Beirut: New/Old Song, “East Harlem”
Geography buff Zach Condon will be back with a new Beirut long-player this summer. The Rip Tide will be delivered via Condon’s wholly-owned label Pompeii, with distribution from Revolver USA. Over two previous LPs and several EPs, Condon has displayed a preternatural ability to infuse various world music influences – namely Eastern European folk and French chanson – into his own idiosyncratic songwriting. Beirut’s breakthrough, 2006’s Gulag Orkestar (perhaps still his best for its lo-fi charm), made Condon an indie star. It must have all happened quite quickly for the Santa Fe bedroom recordist, for he was briefly hospitalized for exhaustion coming off a European tour at the end of 2006, and subsequently canceled tour dates. Condon was back before long though, with several EPs and his second LP, The Flying Club Cup in 2007.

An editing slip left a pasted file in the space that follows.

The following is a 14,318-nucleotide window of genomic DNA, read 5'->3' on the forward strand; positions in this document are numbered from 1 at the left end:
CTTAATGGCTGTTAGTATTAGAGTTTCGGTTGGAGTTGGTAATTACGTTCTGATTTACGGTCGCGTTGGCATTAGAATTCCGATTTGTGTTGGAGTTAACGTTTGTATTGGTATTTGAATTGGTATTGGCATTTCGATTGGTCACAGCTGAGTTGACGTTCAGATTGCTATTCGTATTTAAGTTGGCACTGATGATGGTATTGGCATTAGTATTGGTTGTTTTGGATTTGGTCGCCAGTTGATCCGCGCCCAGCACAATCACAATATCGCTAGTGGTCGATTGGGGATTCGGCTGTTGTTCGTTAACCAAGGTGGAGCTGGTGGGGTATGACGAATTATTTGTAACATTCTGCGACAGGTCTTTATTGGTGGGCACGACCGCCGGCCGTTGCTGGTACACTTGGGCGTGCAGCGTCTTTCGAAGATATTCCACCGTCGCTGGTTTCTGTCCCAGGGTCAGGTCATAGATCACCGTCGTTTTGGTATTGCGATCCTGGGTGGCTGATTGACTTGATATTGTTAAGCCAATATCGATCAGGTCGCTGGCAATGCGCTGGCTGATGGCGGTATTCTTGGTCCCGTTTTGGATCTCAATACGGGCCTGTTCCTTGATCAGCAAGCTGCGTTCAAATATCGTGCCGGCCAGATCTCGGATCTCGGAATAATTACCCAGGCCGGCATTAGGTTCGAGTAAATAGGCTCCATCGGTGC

Like other precocious songwriters – John McCauley from Deer Tick comes to mind – Condon had years of teenage songwriting material to pull from, and some of 2007’s record release activity consisted of recordings that actually pre-dated Gulag. So it comes as little surprise that Condon is again drawing from this more innocent and fertile period – a time before exhausting European tours, life of the road, and press interviews – for the first single from The Rip Tide. “East Harlem,” which comes out on 7” vinyl backed with “Goshen” (yet another place name song title for the Beirut lexicon) on June 14, is a uke strummer with Condon’s supple, romantic voice ringing throughout. Introducing “East Harlem” during a performance in 2009, Condon said, “This is a new song ‘slash’ really, really old song because I think I wrote this when I was 17… It’s fun to play it again.” It’s fun to hear Beirut open up the time capsule on Condon’s teenage songwriting years again.